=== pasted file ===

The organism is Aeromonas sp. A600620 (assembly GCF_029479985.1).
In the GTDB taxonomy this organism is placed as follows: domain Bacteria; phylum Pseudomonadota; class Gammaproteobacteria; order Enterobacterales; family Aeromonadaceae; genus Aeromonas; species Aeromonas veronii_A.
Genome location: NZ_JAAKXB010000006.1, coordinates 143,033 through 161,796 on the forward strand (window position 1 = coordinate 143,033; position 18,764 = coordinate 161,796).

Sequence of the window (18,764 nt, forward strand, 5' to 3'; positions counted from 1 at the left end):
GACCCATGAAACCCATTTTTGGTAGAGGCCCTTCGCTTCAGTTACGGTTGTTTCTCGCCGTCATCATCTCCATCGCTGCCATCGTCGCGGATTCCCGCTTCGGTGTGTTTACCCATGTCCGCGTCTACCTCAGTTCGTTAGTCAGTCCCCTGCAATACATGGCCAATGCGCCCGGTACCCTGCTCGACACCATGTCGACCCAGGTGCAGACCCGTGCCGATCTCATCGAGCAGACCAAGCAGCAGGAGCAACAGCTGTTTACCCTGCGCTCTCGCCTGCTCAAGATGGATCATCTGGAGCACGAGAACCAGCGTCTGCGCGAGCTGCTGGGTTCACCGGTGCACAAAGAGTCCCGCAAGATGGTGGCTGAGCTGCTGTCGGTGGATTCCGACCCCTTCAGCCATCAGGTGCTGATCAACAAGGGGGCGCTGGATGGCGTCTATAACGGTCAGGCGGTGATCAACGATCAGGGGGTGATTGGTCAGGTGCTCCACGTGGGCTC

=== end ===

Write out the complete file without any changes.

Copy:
The organism is Aeromonas sp. A600620 (assembly GCF_029479985.1).
In the GTDB taxonomy this organism is placed as follows: domain Bacteria; phylum Pseudomonadota; class Gammaproteobacteria; order Enterobacterales; family Aeromonadaceae; genus Aeromonas; species Aeromonas veronii_A.
Genome location: NZ_JAAKXB010000006.1, coordinates 143,033 through 161,796 on the forward strand (window position 1 = coordinate 143,033; position 18,764 = coordinate 161,796).

Sequence of the window (18,764 nt, forward strand, 5' to 3'; positions counted from 1 at the left end):
GACCCATGAAACCCATTTTTGGTAGAGGCCCTTCGCTTCAGTTACGGTTGTTTCTCGCCGTCATCATCTCCATCGCTGCCATCGTCGCGGATTCCCGCTTCGGTGTGTTTACCCATGTCCGCGTCTACCTCAGTTCGTTAGTCAGTCCCCTGCAATACATGGCCAATGCGCCCGGTACCCTGCTCGACACCATGTCGACCCAGGTGCAGACCCGTGCCGATCTCATCGAGCAGACCAAGCAGCAGGAGCAACAGCTGTTTACCCTGCGCTCTCGCCTGCTCAAGATGGATCATCTGGAGCACGAGAACCAGCGTCTGCGCGAGCTGCTGGGTTCACCGGTGCACAAAGAGTCCCGCAAGATGGTGGCTGAGCTGCTGTCGGTGGATTCCGACCCCTTCAGCCATCAGGTGCTGATCAACAAGGGGGCGCTGGATGGCGTCTATAACGGTCAGGCGGTGATCAACGATCAGGGGGTGATTGGTCAGGTGCTCCACGTGGGCTC